Responsible Journalism

Neal Pattison / June 2006

Staying out of the penalty box
Recognizing pitfalls … every step of the way

• Are we overstating the impact or scope of a story?
• Are we serving the needs of the news cycle instead of the reader?
• Are we allowing the urgency of breaking news to divert us from an important story?
• Are we identifying a trend based on flimsy assumptions or popular perceptions?
• Are we responding to the influence of newsmakers, sources or even journalism colleagues?

• Do we challenge ourselves to confirm the facts we cite or assert?
• Do we "write around" factual holes or specifics missing from our stories?
• Do we pass off "minor" mistakes (spellings, dates) as insignificant?
• Do we have a clear notion offaimess balance?
• Do we work to have a diversity of sources?

• How do we get answers to our questions about style and grammar?
• Which reference materials do we keep within arm's reach?
• When is it OK to place style ahead of clarity?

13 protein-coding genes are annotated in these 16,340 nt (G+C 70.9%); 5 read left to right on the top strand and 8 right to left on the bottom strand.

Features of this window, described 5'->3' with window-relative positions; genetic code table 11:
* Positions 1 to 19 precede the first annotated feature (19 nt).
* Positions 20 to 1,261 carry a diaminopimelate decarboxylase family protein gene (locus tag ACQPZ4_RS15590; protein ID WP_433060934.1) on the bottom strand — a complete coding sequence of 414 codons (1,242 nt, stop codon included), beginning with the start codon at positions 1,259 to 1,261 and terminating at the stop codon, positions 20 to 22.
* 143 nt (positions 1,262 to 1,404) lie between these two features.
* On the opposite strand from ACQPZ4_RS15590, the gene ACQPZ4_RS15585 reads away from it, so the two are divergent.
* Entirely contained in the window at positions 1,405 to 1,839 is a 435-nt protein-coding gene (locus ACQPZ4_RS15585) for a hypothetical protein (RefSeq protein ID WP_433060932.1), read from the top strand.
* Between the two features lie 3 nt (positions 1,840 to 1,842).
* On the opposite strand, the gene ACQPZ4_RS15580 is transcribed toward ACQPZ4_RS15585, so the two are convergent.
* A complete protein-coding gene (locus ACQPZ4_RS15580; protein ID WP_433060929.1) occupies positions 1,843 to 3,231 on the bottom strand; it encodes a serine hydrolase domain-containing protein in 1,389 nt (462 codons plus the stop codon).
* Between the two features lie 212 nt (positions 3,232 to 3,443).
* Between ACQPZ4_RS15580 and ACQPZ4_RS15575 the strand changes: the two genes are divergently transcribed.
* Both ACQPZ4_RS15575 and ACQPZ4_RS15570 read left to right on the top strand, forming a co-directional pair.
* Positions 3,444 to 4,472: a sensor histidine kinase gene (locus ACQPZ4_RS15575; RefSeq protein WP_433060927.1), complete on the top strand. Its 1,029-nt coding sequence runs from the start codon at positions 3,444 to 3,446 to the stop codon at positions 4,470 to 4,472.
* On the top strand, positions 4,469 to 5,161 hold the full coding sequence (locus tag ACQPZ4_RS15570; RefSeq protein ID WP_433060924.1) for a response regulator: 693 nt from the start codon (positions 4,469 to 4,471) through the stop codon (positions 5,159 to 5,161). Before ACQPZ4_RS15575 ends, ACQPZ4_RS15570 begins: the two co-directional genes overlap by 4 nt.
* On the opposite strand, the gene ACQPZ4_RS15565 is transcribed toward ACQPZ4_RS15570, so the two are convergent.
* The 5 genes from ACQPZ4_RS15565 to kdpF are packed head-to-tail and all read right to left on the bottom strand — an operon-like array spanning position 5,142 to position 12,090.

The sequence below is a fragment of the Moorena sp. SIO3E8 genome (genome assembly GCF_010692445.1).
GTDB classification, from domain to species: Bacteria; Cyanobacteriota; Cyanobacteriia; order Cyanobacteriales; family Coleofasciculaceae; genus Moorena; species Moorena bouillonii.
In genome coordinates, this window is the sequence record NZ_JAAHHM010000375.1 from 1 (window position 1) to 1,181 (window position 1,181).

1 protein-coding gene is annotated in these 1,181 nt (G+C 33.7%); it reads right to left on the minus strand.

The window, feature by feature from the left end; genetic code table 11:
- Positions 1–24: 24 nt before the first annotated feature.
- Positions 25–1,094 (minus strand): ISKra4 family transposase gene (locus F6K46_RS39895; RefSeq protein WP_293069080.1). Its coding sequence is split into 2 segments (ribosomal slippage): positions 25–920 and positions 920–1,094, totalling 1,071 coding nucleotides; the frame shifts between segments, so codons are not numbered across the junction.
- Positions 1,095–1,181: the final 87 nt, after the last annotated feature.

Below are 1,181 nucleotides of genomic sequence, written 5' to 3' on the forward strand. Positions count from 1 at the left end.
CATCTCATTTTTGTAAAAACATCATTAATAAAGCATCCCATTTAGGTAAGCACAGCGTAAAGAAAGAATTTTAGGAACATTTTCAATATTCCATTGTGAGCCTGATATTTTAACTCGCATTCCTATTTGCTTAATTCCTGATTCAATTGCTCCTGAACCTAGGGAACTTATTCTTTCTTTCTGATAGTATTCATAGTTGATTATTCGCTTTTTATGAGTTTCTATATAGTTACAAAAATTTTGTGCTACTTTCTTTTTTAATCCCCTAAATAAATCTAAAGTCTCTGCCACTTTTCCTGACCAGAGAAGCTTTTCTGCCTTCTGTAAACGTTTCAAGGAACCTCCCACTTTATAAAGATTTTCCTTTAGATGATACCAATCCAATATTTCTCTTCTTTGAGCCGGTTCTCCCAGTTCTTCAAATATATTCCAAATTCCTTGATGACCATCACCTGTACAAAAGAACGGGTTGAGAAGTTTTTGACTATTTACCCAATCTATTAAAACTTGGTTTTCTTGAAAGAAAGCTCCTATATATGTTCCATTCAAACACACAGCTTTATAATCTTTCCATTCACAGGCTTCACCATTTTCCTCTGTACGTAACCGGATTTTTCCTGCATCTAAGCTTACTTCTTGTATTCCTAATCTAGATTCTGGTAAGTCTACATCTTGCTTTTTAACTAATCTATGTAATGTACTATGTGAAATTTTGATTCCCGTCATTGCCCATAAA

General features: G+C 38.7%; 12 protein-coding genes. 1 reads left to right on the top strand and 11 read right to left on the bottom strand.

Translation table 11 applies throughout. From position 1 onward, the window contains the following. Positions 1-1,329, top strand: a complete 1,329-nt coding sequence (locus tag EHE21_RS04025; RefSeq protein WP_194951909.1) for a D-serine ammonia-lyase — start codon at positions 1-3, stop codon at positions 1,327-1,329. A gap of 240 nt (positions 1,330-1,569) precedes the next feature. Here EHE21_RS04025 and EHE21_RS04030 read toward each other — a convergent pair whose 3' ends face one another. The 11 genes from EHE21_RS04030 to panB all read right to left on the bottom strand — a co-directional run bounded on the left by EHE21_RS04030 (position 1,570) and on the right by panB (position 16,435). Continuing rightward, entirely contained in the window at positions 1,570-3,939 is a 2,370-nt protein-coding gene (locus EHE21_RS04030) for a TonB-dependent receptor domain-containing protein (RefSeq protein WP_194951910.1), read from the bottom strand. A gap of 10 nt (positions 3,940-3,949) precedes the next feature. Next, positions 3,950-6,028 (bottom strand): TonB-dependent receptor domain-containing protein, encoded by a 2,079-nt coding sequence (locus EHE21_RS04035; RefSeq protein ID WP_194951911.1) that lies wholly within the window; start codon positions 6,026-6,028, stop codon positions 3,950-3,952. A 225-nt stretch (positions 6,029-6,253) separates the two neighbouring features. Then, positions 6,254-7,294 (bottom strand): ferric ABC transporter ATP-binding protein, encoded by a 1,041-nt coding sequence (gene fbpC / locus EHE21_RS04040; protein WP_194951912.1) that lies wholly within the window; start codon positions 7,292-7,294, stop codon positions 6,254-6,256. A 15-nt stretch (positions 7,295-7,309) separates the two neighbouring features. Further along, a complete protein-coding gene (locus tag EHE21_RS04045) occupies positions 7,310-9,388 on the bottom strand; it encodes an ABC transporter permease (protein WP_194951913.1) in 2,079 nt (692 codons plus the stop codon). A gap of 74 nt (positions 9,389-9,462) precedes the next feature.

• Do we ever use common words and phrases that we can't define with certainty?
• Can you quote three facts you learned from the AP Stylebook?

• Do our headlines give readers the right message about story content and tone?
• Do we have the same standards for the accuracy of photos, graphics and cutlines as we have for stories and headlines? Do we consider it plagiarism to copy an idea for a layout or illustration?
• How do we resolve the conflict when a photographer's work does not mirror the content of a reporter's story?
• Can we clearly explain which kinds of words and images are not acceptable for our publication or organization - and why?

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